Winter has well and truly arrived in the UK this week, marked by a series of frosty mornings and the ever-darker evenings. The short days make life tricky for horse owners, particularly those without access to floodlights, indoor schools and all-weather canter tracks. Add into the mix the mud which defines countryside life during a British winter and it’s easy to get a little demotivated. But if you have competitive aims for your horse this winter or you’re keen to do everything you can to keep them happy and healthy, there are ways to keep your mojo in the colder months! Here are some tips from the EquiAmi team to help you nail winter training this year:
Variety is the spice of life
If you can’t hack out Monday to Friday because it’s too dark before and after work, make sure you take the chance on the weekend to escape the school and head out into the countryside for a change of scenery. Horses aren’t able to tell us (other than by misbehaving!) when they are bored to tears by their training regime, so it’s up to you to change things up. If you’re using a school 5 days a week then why not lunge twice (with the EquiAmi, of course!), ride twice and then mix up the other day with loose schooling, learning to long rein or working on ground with them.
Turn them out every single day
We know the fields turn into quagmires in the winter but time out of the stable (separate from their exercise) every day is essential. Even if you ride them for a full hour, if they don’t get time in the field or turnout pen too then they will be in their stable for 23 hours a day. That’s not healthy for any horse or pony’s brain or body. Make turnout of some kind, even in a school, a non-negotiable in your stable management routine.
Feed according to work done
There are some days in winter when exercise is impossible for some horse owners. Ice on the roads or dangerous levels of wind can play havoc with a training plan and makes choosing not to ride the safer option. If that’s the case, don’t sweat the small stuff – still make sure to turn horses out on rotation (in schools or lunge pens if fields are dangerous) where at all possible and remember to adjust feed rations for those who miss exercise. If you still feed the same as you would when they are in medium or hard work, you’ll risk metabolic disorders such as azoturia.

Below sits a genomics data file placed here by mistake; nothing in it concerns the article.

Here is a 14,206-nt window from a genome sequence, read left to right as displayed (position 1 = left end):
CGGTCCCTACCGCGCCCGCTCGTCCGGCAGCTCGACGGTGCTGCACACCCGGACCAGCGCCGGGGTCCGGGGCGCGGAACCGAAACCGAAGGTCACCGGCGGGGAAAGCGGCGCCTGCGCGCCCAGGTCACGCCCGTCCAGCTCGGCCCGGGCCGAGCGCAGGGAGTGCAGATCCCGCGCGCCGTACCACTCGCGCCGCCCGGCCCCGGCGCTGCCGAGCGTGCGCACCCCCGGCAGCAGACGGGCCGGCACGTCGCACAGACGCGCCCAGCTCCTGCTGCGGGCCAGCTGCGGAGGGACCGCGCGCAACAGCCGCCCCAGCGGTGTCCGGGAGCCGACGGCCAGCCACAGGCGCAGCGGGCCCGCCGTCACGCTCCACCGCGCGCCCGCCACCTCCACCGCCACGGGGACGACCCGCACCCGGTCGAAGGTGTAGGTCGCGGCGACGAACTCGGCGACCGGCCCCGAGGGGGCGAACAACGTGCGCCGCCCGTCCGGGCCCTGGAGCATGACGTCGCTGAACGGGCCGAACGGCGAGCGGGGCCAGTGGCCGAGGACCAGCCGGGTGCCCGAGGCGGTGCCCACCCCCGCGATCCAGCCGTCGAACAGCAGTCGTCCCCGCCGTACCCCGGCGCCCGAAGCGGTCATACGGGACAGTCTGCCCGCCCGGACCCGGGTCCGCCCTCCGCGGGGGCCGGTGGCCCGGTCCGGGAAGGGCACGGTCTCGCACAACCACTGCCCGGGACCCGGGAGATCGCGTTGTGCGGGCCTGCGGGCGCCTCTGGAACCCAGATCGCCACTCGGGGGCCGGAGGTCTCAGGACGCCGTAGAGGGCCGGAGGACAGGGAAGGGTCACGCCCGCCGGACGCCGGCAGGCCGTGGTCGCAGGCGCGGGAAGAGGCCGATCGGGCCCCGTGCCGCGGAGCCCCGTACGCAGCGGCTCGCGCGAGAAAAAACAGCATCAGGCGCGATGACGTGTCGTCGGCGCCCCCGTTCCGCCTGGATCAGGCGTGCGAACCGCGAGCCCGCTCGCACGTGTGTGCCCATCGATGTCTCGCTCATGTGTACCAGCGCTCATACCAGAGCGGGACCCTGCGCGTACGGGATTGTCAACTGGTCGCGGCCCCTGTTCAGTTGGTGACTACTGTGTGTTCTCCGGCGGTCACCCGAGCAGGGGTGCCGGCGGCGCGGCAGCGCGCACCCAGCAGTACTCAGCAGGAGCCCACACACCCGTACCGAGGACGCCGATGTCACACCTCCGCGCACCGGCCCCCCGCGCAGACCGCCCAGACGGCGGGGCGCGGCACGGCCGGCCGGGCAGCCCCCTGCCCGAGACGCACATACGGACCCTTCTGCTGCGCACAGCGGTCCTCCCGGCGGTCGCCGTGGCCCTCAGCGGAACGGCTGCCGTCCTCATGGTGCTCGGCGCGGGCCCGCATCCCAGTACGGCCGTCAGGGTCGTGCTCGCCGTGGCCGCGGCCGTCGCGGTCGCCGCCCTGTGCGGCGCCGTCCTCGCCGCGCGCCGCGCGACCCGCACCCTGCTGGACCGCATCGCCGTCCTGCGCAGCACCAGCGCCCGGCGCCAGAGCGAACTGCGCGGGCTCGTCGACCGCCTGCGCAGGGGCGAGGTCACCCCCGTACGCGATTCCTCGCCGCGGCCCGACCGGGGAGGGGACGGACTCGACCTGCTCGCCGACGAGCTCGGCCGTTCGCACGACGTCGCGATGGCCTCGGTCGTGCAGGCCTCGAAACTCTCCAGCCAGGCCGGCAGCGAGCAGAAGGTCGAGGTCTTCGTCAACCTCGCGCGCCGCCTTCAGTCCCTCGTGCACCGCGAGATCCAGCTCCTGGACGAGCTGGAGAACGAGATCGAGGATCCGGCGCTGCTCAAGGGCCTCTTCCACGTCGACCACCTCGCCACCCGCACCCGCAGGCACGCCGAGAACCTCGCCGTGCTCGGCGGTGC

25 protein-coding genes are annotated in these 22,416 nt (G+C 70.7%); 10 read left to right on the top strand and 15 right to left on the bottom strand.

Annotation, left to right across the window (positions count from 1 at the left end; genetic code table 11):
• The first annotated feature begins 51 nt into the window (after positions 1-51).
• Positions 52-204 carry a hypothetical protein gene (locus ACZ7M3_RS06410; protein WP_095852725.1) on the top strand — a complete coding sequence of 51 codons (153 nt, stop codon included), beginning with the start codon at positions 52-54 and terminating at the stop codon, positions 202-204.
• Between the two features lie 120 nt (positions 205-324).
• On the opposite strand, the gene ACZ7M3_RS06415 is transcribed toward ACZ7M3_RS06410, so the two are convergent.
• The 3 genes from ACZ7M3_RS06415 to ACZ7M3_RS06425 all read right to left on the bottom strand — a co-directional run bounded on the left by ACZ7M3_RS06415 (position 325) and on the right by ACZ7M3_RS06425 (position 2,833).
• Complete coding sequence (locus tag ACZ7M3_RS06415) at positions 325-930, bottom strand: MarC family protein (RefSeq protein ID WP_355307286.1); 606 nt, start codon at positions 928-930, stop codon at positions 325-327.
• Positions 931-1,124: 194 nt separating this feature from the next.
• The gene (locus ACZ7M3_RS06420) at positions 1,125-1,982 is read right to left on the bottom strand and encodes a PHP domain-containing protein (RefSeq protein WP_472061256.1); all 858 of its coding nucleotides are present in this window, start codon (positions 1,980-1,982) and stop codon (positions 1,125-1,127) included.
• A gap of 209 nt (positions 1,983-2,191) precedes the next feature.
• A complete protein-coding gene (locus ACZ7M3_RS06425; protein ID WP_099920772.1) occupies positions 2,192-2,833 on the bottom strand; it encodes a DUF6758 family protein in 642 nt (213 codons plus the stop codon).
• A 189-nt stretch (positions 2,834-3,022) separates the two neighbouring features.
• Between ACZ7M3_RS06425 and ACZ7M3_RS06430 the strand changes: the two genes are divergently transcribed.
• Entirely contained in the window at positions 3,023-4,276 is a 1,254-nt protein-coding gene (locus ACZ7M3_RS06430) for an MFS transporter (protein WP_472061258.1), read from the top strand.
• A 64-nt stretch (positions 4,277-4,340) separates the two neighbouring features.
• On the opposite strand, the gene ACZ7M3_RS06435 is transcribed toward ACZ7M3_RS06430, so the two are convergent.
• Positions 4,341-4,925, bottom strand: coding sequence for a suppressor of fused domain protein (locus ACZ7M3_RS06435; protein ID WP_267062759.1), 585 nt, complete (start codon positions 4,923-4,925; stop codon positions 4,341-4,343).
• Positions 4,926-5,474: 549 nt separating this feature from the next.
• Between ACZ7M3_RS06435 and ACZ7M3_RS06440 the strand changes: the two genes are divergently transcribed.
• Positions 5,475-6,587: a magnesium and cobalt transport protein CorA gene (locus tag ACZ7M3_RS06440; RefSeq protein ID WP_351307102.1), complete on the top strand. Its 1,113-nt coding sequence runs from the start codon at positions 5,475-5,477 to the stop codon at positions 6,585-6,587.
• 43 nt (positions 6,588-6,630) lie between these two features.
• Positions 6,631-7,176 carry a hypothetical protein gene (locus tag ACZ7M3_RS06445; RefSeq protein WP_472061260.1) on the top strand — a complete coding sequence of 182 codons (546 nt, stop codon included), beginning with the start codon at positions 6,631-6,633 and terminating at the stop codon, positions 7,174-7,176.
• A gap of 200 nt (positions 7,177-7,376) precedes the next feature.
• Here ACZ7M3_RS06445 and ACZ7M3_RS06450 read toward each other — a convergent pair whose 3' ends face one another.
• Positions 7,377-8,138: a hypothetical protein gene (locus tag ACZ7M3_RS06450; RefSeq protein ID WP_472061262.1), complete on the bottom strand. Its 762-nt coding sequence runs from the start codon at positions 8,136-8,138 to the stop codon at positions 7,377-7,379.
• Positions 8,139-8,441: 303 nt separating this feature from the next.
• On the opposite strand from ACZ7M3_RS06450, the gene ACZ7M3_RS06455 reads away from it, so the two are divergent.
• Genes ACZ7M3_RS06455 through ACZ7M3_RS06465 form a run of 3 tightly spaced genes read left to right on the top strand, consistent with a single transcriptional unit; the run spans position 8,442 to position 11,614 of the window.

Winter does make the simplest of tasks take a long time and no one wants to be hanging around the yard longer than necessary on a wet and windy night. If you’re pushed for time, then using the EquiAmi for just 20 minutes is an excellent way to give your horse a good workout in a short time. It provides a good workout for horses and allows their topline muscles to develop without the weight of rider and saddle. The unrestricted blood flow through these muscles to allow them to ‘pump-up’ and strengthen. This in turn supports the saddle and rider more effectively and lifts the saddle away from the spine when ridden. Now that is working smart, isn’t it?!
Motivation can drop when it’s cold and dark so plan your week of riding and schooling in advance. That means you’ll be far more likely to crack on, versus if you have to decide what to do after a long day at work. Make sure you have two exercise sheets for each horse, one warm and one waterproof, so that if the weather is wet or cold you can still get out. If you know the bridleways around you resemble a sea of mud by late November, why not plan a weekly or fortnightly trip to somewhere better for hacking? Or book some time at an all-weather gallop or cross-country schooling ground? A little bit of planning will make all the difference.